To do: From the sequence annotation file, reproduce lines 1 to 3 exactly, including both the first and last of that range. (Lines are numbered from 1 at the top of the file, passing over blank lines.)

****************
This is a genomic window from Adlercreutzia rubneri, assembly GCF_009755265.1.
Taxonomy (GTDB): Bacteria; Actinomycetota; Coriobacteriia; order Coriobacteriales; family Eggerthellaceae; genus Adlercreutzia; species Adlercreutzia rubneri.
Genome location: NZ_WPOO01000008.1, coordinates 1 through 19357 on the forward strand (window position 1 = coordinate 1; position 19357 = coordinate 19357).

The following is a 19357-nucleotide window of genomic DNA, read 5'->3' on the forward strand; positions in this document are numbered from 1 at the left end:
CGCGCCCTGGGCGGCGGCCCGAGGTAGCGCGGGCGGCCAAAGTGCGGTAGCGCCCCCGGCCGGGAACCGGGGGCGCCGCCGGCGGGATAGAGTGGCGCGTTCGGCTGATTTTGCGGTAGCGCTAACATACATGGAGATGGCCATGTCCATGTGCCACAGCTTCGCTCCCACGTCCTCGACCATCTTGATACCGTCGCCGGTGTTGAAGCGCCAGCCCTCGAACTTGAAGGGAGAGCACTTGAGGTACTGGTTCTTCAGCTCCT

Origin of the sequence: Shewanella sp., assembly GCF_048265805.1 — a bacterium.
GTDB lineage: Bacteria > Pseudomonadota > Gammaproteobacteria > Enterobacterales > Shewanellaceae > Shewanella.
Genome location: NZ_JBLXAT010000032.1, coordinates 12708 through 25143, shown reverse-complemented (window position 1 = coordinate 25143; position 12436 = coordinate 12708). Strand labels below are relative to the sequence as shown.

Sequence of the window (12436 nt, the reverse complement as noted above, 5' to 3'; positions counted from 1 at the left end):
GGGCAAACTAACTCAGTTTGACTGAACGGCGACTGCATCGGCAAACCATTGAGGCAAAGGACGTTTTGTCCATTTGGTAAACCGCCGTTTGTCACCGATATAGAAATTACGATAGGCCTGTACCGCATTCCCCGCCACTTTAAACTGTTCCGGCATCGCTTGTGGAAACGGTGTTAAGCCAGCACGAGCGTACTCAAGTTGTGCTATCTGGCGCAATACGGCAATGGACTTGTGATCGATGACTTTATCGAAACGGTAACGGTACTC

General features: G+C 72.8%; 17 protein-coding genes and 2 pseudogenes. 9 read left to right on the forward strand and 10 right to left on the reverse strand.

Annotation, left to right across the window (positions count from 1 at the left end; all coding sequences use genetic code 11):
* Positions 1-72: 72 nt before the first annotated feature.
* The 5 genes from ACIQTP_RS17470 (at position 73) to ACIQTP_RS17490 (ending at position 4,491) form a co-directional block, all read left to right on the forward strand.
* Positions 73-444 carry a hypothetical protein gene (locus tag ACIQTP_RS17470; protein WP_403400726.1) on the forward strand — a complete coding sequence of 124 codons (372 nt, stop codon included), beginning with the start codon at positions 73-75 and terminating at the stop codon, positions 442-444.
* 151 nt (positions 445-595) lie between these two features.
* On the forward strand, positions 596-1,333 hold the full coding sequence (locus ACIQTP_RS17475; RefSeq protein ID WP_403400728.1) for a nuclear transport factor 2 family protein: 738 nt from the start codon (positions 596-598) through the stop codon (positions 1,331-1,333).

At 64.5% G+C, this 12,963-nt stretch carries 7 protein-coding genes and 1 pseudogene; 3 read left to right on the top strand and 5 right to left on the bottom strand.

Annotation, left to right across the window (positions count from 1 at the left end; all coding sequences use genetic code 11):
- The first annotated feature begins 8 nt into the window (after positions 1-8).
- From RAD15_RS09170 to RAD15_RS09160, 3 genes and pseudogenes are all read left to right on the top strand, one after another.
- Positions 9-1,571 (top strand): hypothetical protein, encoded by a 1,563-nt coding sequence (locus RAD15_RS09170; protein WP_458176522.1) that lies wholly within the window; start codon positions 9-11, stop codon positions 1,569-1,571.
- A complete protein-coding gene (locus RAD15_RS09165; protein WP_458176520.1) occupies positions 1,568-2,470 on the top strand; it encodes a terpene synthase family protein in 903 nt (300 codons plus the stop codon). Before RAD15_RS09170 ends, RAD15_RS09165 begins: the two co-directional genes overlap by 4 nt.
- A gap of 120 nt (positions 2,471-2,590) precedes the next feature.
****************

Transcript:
This is a genomic window from Adlercreutzia rubneri, assembly GCF_009755265.1.
Taxonomy (GTDB): Bacteria; Actinomycetota; Coriobacteriia; order Coriobacteriales; family Eggerthellaceae; genus Adlercreutzia; species Adlercreutzia rubneri.
Genome location: NZ_WPOO01000008.1, coordinates 1 through 19357 on the forward strand (window position 1 = coordinate 1; position 19357 = coordinate 19357).